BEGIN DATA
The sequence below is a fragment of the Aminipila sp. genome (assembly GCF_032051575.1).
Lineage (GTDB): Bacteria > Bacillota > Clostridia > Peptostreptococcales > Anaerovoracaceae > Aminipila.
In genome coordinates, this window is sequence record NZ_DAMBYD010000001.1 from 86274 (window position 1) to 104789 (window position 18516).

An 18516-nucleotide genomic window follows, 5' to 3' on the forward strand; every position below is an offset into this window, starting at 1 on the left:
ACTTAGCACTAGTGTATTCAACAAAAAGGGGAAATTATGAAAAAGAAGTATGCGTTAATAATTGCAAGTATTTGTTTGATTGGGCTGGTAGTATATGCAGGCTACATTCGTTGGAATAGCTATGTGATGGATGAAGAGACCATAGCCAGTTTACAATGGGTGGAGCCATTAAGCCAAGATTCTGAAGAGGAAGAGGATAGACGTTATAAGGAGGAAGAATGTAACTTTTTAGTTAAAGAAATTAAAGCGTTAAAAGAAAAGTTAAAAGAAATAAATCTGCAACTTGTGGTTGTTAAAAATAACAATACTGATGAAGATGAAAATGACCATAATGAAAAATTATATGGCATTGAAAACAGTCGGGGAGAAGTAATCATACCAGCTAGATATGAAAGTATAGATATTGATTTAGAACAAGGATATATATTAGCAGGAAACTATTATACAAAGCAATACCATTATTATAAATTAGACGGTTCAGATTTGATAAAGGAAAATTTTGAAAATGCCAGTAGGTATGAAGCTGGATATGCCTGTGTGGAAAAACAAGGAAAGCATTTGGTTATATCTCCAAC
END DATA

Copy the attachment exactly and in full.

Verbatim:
The sequence below is a fragment of the Aminipila sp. genome (assembly GCF_032051575.1).
Lineage (GTDB): Bacteria > Bacillota > Clostridia > Peptostreptococcales > Anaerovoracaceae > Aminipila.
In genome coordinates, this window is sequence record NZ_DAMBYD010000001.1 from 86274 (window position 1) to 104789 (window position 18516).

An 18516-nucleotide genomic window follows, 5' to 3' on the forward strand; every position below is an offset into this window, starting at 1 on the left:
ACTTAGCACTAGTGTATTCAACAAAAAGGGGAAATTATGAAAAAGAAGTATGCGTTAATAATTGCAAGTATTTGTTTGATTGGGCTGGTAGTATATGCAGGCTACATTCGTTGGAATAGCTATGTGATGGATGAAGAGACCATAGCCAGTTTACAATGGGTGGAGCCATTAAGCCAAGATTCTGAAGAGGAAGAGGATAGACGTTATAAGGAGGAAGAATGTAACTTTTTAGTTAAAGAAATTAAAGCGTTAAAAGAAAAGTTAAAAGAAATAAATCTGCAACTTGTGGTTGTTAAAAATAACAATACTGATGAAGATGAAAATGACCATAATGAAAAATTATATGGCATTGAAAACAGTCGGGGAGAAGTAATCATACCAGCTAGATATGAAAGTATAGATATTGATTTAGAACAAGGATATATATTAGCAGGAAACTATTATACAAAGCAATACCATTATTATAAATTAGACGGTTCAGATTTGATAAAGGAAAATTTTGAAAATGCCAGTAGGTATGAAGCTGGATATGCCTGTGTGGAAAAACAAGGAAAGCATTTGGTTATATCTCCAAC